This new strategy would eliminate the need to create all these different shots, because it targets a part of the viral genome that is common to all strains of a virus. The vaccine, how it works, and a demonstration of its efficacy in mice is described in a paper published today in the Proceedings of the National Academy of Sciences. “What I want to emphasize about this vaccine strategy is that it is broad,” said UCR virologist and paper author Rong Hai. “It is broadly applicable to any number of viruses, broadly effective against any variant of a virus, and safe for a broad spectrum of people. This could be the universal vaccine that we have been looking for.”

Source: Vaccine breakthrough means no more chasing strains | UCR News | UC Riverside

Why To Stay Alive Until 2045 For The ‘Greatest American Eclipse’ Of The Century

The “Great North American Eclipse” is over—now prepare for the “Greatest American Eclipse.”

The 4 minutes 26 seconds of totality that was experienced during April 8’s total solar eclipse was the longest on land since 2010 anywhere in the world. Most totalities last about two minutes or so.

That makes the next coast-to-coast total solar eclipse in the U.S. special.

On August 12, 2045, a whopping 6 minutes and 4 seconds of totality will be possible from Florida—the nation’s “Greatest American Eclipse.”

It’s why you need to stay alive until 2045—and it’s the “best” eclipse on the celestial schedule for America’s “Generation Eclipse.”

Source: Why To Stay Alive Until 2045 For The ‘Greatest American Eclipse’ Of The Century

Total solar eclipse, part I

Back in the summer of 2017, the Turner family was happily enjoying our summer vacation in Idaho and Wyoming, visiting Yellowstone and Glacier National Parks. The scenery was unforgettable, of course, but there was one sight we could have seen but opted to skip, and that is the totality of the 2017 eclipse. Yes, we donned eclipse glasses and enjoyed seeing the majority of sun disappear but this pales in comparison to actually being in the full shadow of the moon like in totality. Foolish me thought there was only a slight difference in awesomeness but after hearing others’ accounts I knew we’d made a mistake. I made it a mission to get to totality for the next North American total eclipse in April 2024.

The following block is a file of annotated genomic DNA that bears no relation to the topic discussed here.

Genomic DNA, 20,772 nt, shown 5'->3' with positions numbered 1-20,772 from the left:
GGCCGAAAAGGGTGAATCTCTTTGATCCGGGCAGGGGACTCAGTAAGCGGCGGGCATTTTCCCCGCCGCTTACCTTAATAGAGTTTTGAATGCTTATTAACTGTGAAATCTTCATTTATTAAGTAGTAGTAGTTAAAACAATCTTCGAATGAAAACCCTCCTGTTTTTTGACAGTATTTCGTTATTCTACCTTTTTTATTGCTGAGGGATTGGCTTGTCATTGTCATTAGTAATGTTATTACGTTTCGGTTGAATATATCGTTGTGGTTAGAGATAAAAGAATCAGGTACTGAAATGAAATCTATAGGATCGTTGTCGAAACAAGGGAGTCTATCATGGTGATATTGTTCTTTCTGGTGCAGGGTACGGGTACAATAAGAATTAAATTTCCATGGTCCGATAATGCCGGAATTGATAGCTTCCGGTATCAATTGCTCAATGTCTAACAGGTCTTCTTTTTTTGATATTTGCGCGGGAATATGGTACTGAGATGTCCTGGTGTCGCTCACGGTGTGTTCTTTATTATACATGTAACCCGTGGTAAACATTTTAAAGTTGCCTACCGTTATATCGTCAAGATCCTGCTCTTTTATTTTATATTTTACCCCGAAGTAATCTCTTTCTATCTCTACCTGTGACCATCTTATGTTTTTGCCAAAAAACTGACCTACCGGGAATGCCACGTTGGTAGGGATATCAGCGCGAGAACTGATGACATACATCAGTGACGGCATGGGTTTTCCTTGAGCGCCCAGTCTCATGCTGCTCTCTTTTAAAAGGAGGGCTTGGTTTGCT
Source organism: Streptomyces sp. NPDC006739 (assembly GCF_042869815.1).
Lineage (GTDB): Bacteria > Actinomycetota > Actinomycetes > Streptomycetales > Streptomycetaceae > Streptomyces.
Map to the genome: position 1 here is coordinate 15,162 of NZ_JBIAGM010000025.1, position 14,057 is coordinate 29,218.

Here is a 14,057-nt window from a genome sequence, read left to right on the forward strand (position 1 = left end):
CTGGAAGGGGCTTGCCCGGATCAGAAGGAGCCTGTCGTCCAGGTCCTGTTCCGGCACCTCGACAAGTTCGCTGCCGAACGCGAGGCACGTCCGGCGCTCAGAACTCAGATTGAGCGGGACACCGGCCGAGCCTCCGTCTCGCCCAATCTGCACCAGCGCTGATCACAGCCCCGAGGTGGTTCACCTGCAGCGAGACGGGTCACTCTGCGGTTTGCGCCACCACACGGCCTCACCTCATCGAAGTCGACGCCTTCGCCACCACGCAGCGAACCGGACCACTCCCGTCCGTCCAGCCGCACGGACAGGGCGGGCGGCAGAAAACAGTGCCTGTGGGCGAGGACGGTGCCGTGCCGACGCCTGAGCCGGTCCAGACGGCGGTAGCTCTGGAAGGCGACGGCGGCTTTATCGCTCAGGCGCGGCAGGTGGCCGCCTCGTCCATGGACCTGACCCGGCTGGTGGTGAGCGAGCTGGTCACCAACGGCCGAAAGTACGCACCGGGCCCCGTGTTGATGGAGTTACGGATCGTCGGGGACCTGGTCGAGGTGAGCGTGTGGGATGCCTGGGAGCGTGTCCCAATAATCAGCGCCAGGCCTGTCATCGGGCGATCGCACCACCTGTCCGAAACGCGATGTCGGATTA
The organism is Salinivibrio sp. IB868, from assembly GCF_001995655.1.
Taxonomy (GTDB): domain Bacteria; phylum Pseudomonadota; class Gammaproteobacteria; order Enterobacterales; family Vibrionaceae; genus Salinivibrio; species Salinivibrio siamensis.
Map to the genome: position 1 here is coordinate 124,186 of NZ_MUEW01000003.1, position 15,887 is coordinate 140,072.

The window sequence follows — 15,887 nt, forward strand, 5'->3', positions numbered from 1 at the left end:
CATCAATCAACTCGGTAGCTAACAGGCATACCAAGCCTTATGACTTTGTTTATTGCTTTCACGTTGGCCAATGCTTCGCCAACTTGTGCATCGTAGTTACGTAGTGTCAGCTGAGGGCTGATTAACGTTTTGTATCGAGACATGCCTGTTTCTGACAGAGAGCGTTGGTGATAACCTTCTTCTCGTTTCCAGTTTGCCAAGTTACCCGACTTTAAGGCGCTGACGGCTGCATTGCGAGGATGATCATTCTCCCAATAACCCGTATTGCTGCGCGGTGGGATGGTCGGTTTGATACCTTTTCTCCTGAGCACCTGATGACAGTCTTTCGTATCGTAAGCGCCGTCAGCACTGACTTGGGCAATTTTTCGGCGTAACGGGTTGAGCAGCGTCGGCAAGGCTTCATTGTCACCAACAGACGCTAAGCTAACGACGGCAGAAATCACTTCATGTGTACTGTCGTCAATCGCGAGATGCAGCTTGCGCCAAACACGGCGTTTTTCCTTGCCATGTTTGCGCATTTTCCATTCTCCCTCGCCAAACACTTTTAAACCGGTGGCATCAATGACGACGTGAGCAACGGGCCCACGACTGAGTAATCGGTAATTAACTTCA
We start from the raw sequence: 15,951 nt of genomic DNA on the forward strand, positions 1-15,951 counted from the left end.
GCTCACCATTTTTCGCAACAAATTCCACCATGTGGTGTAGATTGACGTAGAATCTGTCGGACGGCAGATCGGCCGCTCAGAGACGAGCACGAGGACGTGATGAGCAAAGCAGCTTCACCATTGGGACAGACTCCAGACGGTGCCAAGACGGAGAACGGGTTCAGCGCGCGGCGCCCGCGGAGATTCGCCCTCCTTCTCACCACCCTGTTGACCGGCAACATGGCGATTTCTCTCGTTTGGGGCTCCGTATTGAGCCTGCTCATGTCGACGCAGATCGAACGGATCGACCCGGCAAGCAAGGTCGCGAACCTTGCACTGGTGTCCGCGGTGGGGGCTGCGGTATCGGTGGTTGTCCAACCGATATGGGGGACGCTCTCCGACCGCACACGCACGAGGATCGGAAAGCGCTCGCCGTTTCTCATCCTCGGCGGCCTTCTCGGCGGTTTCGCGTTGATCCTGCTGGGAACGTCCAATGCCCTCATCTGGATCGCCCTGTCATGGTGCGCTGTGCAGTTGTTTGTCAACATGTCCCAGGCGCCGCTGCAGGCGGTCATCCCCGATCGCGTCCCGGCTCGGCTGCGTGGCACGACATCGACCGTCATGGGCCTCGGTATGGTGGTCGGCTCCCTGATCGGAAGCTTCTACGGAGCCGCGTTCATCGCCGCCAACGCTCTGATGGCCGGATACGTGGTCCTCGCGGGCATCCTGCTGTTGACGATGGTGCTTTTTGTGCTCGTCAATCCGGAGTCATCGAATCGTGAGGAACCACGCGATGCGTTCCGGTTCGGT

I frequented eclipse-oriented websites and Facebook groups, planning out where I wanted to see it. I considered renting a mobile home to ensure lodging. The hoops that needed to be jumped through seemed extensive, and I thought a ton of planning needed to be put into it. Still, life got in the way and rather than having everything lined up (ha!) in October 2023, I put it off until after New Year’s to make our plans.
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Newly Discovered Cellular Pathway May Mean New Approach For How We Treat Alzheimer’s and Cancer

They started out studying the immune response to brain tumors in children. But what they found may not only stop tumors from growing, but halt Alzheimer’s disease as well. Scientists at St. Jude Children’s Research Hospital—the only National Cancer Institute-designated Comprehensive Cancer Center devoted solely to children—have discovered a pathway that prevents the buildup of a toxic protein associated with Alzheimer’s disease. The findings offer a possible new approach to treatment of Alzheimer’s and cancer.

Researchers of the study—published this month in the journal Cell—named the pathway LC3-associated endocytosis or LANDO. They hope to now find compounds that will allow them to restore functioning of the pathway to treat Alzheimer’s disease or block it to treat malignant tumors.